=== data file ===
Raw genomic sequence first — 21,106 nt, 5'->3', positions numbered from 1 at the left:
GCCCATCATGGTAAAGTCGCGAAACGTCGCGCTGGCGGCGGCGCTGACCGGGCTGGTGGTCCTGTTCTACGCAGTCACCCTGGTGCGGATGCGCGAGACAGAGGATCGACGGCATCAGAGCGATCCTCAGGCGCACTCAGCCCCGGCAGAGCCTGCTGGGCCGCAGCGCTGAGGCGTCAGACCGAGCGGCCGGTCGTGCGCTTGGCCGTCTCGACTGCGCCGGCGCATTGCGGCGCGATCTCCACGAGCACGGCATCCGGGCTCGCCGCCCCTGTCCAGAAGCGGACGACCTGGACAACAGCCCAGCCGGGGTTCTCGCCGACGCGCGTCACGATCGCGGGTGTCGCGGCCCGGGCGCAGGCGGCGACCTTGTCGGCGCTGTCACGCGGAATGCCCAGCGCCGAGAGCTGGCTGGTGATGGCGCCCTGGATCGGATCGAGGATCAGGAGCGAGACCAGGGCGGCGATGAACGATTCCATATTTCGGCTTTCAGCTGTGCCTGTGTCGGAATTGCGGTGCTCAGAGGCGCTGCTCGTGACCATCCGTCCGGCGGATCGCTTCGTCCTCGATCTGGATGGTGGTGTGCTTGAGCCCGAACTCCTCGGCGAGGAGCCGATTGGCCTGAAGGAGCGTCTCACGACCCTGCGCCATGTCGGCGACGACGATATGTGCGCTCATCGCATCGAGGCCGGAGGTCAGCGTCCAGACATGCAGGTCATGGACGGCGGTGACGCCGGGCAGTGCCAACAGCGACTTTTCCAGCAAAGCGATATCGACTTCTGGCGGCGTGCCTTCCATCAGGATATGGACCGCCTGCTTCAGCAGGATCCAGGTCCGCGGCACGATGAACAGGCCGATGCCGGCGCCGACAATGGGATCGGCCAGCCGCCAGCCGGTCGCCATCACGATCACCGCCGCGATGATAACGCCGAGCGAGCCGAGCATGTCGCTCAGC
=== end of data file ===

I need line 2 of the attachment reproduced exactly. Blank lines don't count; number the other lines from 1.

GCCCATCATGGTAAAGTCGCGAAACGTCGCGCTGGCGGCGGCGCTGACCGGGCTGGTGGTCCTGTTCTACGCAGTCACCCTGGTGCGGATGCGCGAGACAGAGGATCGACGGCATCAGAGCGATCCTCAGGCGCACTCAGCCCCGGCAGAGCCTGCTGGGCCGCAGCGCTGAGGCGTCAGACCGAGCGGCCGGTCGTGCGCTTGGCCGTCTCGACTGCGCCGGCGCATTGCGGCGCGATCTCCACGAGCACGGCATCCGGGCTCGCCGCCCCTGTCCAGAAGCGGACGACCTGGACAACAGCCCAGCCGGGGTTCTCGCCGACGCGCGTCACGATCGCGGGTGTCGCGGCCCGGGCGCAGGCGGCGACCTTGTCGGCGCTGTCACGCGGAATGCCCAGCGCCGAGAGCTGGCTGGTGATGGCGCCCTGGATCGGATCGAGGATCAGGAGCGAGACCAGGGCGGCGATGAACGATTCCATATTTCGGCTTTCAGCTGTGCCTGTGTCGGAATTGCGGTGCTCAGAGGCGCTGCTCGTGACCATCCGTCCGGCGGATCGCTTCGTCCTCGATCTGGATGGTGGTGTGCTTGAGCCCGAACTCCTCGGCGAGGAGCCGATTGGCCTGAAGGAGCGTCTCACGACCCTGCGCCATGTCGGCGACGACGATATGTGCGCTCATCGCATCGAGGCCGGAGGTCAGCGTCCAGACATGCAGGTCATGGACGGCGGTGACGCCGGGCAGTGCCAACAGCGACTTTTCCAGCAAAGCGATATCGACTTCTGGCGGCGTGCCTTCCATCAGGATATGGACCGCCTGCTTCAGCAGGATCCAGGTCCGCGGCACGATGAACAGGCCGATGCCGGCGCCGACAATGGGATCGGCCAGCCGCCAGCCGGTCGCCATCACGATCACCGCCGCGATGATAACGCCGAGCGAGCCGAGCATGTCGCTCAGC